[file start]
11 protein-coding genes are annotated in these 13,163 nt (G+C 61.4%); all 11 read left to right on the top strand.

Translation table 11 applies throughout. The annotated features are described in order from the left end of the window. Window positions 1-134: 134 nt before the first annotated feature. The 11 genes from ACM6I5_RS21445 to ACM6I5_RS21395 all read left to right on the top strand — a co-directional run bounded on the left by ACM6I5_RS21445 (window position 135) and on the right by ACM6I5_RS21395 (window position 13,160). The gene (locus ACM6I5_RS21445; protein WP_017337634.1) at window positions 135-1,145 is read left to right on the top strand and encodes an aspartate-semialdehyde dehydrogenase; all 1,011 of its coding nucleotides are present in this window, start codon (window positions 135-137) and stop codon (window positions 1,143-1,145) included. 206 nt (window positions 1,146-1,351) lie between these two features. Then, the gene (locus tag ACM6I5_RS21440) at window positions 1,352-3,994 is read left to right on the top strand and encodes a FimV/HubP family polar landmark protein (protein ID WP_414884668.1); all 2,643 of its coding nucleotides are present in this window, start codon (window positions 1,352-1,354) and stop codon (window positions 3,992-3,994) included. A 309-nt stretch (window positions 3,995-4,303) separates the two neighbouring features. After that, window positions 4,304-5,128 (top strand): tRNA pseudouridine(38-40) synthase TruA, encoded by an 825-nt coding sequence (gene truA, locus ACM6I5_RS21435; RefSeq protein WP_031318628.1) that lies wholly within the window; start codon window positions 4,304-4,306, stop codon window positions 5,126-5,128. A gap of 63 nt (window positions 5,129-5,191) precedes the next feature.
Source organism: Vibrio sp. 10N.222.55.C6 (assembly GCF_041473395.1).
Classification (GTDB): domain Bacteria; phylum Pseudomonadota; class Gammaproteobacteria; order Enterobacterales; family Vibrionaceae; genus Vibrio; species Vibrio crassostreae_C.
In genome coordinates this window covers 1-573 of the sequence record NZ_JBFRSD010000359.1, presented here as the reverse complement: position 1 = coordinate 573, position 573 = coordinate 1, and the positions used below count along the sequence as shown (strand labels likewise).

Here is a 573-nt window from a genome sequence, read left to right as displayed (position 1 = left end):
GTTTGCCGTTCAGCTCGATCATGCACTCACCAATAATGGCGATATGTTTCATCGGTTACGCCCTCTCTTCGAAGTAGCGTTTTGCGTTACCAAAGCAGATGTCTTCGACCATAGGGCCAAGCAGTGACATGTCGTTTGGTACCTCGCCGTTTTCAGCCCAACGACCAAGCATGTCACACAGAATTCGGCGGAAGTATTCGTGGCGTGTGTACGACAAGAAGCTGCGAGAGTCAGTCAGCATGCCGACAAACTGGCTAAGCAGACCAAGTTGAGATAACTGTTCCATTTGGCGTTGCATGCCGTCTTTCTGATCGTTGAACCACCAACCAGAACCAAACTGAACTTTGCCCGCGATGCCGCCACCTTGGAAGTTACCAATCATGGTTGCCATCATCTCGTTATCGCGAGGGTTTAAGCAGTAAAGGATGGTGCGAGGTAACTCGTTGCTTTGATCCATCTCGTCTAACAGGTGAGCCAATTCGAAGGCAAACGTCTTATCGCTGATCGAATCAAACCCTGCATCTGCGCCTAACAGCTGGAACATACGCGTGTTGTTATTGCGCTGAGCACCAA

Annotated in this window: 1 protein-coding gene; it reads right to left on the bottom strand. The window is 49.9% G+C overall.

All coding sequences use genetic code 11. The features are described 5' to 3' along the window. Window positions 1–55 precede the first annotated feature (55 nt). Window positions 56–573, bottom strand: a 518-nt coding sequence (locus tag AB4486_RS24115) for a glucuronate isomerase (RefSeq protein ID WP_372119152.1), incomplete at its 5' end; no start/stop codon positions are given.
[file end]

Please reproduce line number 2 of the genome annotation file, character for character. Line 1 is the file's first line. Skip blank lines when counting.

Translation table 11 applies throughout. The annotated features are described in order from the left end of the window. Window positions 1-134: 134 nt before the first annotated feature. The 11 genes from ACM6I5_RS21445 to ACM6I5_RS21395 all read left to right on the top strand — a co-directional run bounded on the left by ACM6I5_RS21445 (window position 135) and on the right by ACM6I5_RS21395 (window position 13,160). The gene (locus ACM6I5_RS21445; protein WP_017337634.1) at window positions 135-1,145 is read left to right on the top strand and encodes an aspartate-semialdehyde dehydrogenase; all 1,011 of its coding nucleotides are present in this window, start codon (window positions 135-137) and stop codon (window positions 1,143-1,145) included. 206 nt (window positions 1,146-1,351) lie between these two features. Then, the gene (locus tag ACM6I5_RS21440) at window positions 1,352-3,994 is read left to right on the top strand and encodes a FimV/HubP family polar landmark protein (protein ID WP_414884668.1); all 2,643 of its coding nucleotides are present in this window, start codon (window positions 1,352-1,354) and stop codon (window positions 3,992-3,994) included. A 309-nt stretch (window positions 3,995-4,303) separates the two neighbouring features. After that, window positions 4,304-5,128 (top strand): tRNA pseudouridine(38-40) synthase TruA, encoded by an 825-nt coding sequence (gene truA, locus ACM6I5_RS21435; RefSeq protein WP_031318628.1) that lies wholly within the window; start codon window positions 4,304-4,306, stop codon window positions 5,126-5,128. A gap of 63 nt (window positions 5,129-5,191) precedes the next feature.